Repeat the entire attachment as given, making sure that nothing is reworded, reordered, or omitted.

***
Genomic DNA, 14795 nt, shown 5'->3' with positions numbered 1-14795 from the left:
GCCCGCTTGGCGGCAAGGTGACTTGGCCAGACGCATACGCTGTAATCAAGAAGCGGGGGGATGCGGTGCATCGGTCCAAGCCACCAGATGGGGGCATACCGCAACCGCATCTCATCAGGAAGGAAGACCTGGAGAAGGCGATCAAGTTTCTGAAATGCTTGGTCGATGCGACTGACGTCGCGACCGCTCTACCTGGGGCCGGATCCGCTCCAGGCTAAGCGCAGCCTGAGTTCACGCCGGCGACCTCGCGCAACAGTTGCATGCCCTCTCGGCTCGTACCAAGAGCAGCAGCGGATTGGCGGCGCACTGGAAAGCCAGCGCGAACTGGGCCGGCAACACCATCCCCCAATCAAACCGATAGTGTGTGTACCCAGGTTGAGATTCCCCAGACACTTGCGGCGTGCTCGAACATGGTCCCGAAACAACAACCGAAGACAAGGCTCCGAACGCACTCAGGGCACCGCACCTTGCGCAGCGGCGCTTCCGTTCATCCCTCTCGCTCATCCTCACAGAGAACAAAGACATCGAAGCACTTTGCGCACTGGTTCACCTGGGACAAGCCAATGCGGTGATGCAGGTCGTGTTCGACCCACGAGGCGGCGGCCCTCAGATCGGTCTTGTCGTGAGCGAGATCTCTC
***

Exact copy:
Genomic DNA, 14795 nt, shown 5'->3' with positions numbered 1-14795 from the left:
GCCCGCTTGGCGGCAAGGTGACTTGGCCAGACGCATACGCTGTAATCAAGAAGCGGGGGGATGCGGTGCATCGGTCCAAGCCACCAGATGGGGGCATACCGCAACCGCATCTCATCAGGAAGGAAGACCTGGAGAAGGCGATCAAGTTTCTGAAATGCTTGGTCGATGCGACTGACGTCGCGACCGCTCTACCTGGGGCCGGATCCGCTCCAGGCTAAGCGCAGCCTGAGTTCACGCCGGCGACCTCGCGCAACAGTTGCATGCCCTCTCGGCTCGTACCAAGAGCAGCAGCGGATTGGCGGCGCACTGGAAAGCCAGCGCGAACTGGGCCGGCAACACCATCCCCCAATCAAACCGATAGTGTGTGTACCCAGGTTGAGATTCCCCAGACACTTGCGGCGTGCTCGAACATGGTCCCGAAACAACAACCGAAGACAAGGCTCCGAACGCACTCAGGGCACCGCACCTTGCGCAGCGGCGCTTCCGTTCATCCCTCTCGCTCATCCTCACAGAGAACAAAGACATCGAAGCACTTTGCGCACTGGTTCACCTGGGACAAGCCAATGCGGTGATGCAGGTCGTGTTCGACCCACGAGGCGGCGGCCCTCAGATCGGTCTTGTCGTGAGCGAGATCTCTC